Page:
Document Type

Article

Publication Date

Spring 2007

Publication Title

Journal of Transportation Management

Volume

18

Issue

1

Pages

48-65

Abstract

Since the terrorist events in the United States on September 11, 2001, the Federal Motor Carrier Safety Administration has been testing and evaluation cargo tracking technologies to improve the safety, security and efficiency of commercial motor vehicle operations. While satellite-based systems used for tracking vehicles and cargo provide sufficient geographic coverage in the majority of the United States, there remain several vital regions that are uncovered and difficult to monitor. One such region is Alaska, where officials are particularly concerned with the hazardous materials shipments that are transported parallel to the Trans-Alaska Pipeline. This article analyzes the risks and benefits associated with adopting an Expanded Satellite-Based Mobile communications Tracking System to monitor hazardous materials and high-value cargo in Alaska. Technical and acceptance risks are evaluated against the communication, safety, security, and real time information benefits that the system provides. The findings indicate that the system provides a significant communications upgrade relative to previously available technology.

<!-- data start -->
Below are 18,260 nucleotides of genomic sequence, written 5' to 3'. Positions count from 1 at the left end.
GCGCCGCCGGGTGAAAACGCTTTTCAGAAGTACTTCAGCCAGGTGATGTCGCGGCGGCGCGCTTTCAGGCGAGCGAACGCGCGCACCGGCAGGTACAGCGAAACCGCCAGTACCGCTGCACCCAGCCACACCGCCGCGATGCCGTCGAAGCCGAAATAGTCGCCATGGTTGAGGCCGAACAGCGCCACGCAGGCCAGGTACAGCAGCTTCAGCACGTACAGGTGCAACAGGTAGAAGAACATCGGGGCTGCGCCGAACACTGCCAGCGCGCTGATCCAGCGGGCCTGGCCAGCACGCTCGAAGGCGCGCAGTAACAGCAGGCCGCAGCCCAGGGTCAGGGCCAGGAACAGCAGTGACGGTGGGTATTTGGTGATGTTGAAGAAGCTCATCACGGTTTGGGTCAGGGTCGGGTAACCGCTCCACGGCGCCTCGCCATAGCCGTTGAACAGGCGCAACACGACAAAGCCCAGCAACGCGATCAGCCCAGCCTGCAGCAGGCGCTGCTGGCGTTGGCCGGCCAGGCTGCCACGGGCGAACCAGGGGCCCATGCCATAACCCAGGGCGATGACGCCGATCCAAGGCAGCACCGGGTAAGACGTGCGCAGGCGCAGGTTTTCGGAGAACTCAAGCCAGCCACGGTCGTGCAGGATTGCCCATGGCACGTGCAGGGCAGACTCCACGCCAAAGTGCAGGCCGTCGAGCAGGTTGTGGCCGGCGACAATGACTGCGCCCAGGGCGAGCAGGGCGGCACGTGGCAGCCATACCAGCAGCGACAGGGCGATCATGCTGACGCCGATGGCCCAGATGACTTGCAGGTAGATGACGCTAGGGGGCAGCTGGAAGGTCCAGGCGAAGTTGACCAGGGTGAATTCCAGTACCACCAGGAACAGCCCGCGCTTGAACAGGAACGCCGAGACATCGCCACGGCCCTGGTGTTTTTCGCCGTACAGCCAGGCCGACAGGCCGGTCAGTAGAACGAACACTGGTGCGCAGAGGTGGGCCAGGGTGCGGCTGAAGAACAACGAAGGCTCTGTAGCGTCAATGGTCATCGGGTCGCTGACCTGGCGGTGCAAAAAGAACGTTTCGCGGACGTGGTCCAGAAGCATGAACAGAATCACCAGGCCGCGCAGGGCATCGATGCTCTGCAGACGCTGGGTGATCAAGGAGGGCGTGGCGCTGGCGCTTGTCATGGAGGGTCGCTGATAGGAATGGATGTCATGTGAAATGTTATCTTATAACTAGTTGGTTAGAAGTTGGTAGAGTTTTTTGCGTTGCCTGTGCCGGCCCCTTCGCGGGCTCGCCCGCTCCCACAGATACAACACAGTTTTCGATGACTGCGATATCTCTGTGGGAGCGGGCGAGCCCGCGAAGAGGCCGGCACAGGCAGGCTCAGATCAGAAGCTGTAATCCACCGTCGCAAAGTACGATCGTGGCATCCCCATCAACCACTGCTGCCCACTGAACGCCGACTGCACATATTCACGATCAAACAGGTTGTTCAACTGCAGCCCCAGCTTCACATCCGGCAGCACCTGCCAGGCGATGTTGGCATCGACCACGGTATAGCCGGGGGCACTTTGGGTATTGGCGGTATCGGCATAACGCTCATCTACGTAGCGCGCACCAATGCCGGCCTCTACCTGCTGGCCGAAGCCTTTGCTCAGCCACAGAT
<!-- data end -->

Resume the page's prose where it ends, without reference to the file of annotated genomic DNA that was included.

Comments

Author Posting. © Delta Nu Alpha, 2007. This is the author's version of the work. It is posted here by permission of Delta Nu Alpha for personal use, not for redistribution. The definitive version was published in Journal of Transportation Management, 18 (1), 48-65, 2007.

Creative Commons License

Creative Commons License
This work is licensed under a Creative Commons Attribution-Noncommercial-No Derivative Works 3.0 License.